Gadiformes

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Gadiformes
Phycis blennoides.jpg
Greater forkbeard
Scientific classification
Kingdom: Animalia
Phylum: Chordata
Class: Actinopterygii
Order: Gadiformes
Goodrich, 1909
Families

Bregmacerotidae (codlets)
Euclichthyidae (Eucla cod)
Gadidae (true cods)
Lotidae (rocklings and burbot)
Macrouridae (grenadiers or rattails)
Melanonidae (pelagic cods)
Merlucciidae (merluccid hakes)
Moridae (morid cods or moras)
Muraenolepididae (eel cods)
Phycidae (phycid hakes)

Gadiformes are an order of ray-finned fish, also called the Anacanthini, that includes the cod and its allies. Many major food fish are in this order. They are found in marine waters throughout the world, and there are also a small number of freshwater species.

Common characteristics include the positioning of the pelvic fins (if present), below or in front of the pectoral fins. Gadiformes are physoclists, which means their gas bladders do not have a pneumatic duct. The fins are spineless. Gadiform fish range in size from the codlets, which may be as small as 7 cm (2.8 in) in adult length, to the Atlantic cod, Gadus morhua, which reaches up to 2 m (6.6 ft).[1]

Timeline of genera[edit]

Quaternary Neogene Paleogene Cretaceous Holocene Pleistocene Pliocene Miocene Oligocene Eocene Paleocene Late Cretaceous Early Cretaceous Pollachius Lycodopsis Melanogrammus Microgadus Theragra Gadella Pseudophycis Brosme Gadomus Gadus Paratrisopterus Bolbocara Eclipes Laemonema Lepidion Merlangius Molva Austrophycis Physiculus Ventrifossa Trichiurichthys Bregmacerinia Brosmius Coryphaenoides Micromesistius Trisopterus Palaeomolva Pseudoraniceps Gadiculus Gaidropsarus Hymenocephalus Lota Phycis Squalogadus Trachyrhinchus Eophycis Bathygadus Coelorhynchus Eulichthys Macruronus Tripterophycis Bregmaceros Melanonus Merluccius Nezumia Raniceps Urophycis Palaeogadus Trichurides Rhinocephalus Paratichthys Rankinian Quaternary Neogene Paleogene Cretaceous Holocene Pleistocene Pliocene Miocene Oligocene Eocene Paleocene Late Cretaceous Early Cretaceous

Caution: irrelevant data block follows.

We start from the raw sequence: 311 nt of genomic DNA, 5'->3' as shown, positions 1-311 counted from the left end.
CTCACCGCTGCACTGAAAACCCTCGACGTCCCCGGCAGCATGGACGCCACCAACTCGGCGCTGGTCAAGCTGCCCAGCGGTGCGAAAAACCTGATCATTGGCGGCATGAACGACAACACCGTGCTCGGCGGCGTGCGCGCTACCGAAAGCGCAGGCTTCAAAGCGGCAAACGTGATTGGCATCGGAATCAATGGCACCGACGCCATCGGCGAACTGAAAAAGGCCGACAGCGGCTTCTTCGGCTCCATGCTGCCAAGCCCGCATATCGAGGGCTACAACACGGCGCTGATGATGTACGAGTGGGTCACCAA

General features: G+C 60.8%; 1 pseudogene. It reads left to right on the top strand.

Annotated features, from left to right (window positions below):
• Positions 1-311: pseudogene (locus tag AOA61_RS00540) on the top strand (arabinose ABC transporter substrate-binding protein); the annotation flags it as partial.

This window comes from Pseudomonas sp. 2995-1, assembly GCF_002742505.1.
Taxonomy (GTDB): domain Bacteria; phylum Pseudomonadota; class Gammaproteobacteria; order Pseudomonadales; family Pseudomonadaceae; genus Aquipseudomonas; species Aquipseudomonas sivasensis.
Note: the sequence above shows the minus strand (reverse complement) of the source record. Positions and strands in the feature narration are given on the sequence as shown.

References[edit]

  1. ^ Cohen, Daniel M. (1998). Paxton, J.R. & Eschmeyer, W.N., ed. Encyclopedia of Fishes. San Diego: Academic Press. pp. 130–132. ISBN 0-12-547665-5. 

External links[edit]